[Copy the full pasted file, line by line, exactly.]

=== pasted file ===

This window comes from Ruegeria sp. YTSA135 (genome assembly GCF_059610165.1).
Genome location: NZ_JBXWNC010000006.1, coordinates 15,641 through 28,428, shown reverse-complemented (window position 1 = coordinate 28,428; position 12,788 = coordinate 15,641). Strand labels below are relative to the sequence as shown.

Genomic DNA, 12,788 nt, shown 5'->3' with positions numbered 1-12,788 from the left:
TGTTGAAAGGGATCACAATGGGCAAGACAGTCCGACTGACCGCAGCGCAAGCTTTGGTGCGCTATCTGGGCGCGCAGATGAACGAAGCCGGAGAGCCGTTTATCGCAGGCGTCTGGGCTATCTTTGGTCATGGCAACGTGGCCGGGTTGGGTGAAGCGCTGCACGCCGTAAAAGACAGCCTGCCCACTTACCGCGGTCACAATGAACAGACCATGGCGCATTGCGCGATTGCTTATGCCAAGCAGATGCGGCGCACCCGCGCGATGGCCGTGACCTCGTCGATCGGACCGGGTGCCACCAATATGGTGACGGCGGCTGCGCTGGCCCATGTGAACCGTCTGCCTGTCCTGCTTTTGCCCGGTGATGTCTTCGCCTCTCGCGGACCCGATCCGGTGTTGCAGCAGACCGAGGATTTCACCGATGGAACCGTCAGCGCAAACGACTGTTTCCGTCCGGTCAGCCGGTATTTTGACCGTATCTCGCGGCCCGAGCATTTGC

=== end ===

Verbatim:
This window comes from Ruegeria sp. YTSA135 (genome assembly GCF_059610165.1).
Genome location: NZ_JBXWNC010000006.1, coordinates 15,641 through 28,428, shown reverse-complemented (window position 1 = coordinate 28,428; position 12,788 = coordinate 15,641). Strand labels below are relative to the sequence as shown.

Genomic DNA, 12,788 nt, shown 5'->3' with positions numbered 1-12,788 from the left:
TGTTGAAAGGGATCACAATGGGCAAGACAGTCCGACTGACCGCAGCGCAAGCTTTGGTGCGCTATCTGGGCGCGCAGATGAACGAAGCCGGAGAGCCGTTTATCGCAGGCGTCTGGGCTATCTTTGGTCATGGCAACGTGGCCGGGTTGGGTGAAGCGCTGCACGCCGTAAAAGACAGCCTGCCCACTTACCGCGGTCACAATGAACAGACCATGGCGCATTGCGCGATTGCTTATGCCAAGCAGATGCGGCGCACCCGCGCGATGGCCGTGACCTCGTCGATCGGACCGGGTGCCACCAATATGGTGACGGCGGCTGCGCTGGCCCATGTGAACCGTCTGCCTGTCCTGCTTTTGCCCGGTGATGTCTTCGCCTCTCGCGGACCCGATCCGGTGTTGCAGCAGACCGAGGATTTCACCGATGGAACCGTCAGCGCAAACGACTGTTTCCGTCCGGTCAGCCGGTATTTTGACCGTATCTCGCGGCCCGAGCATTTGC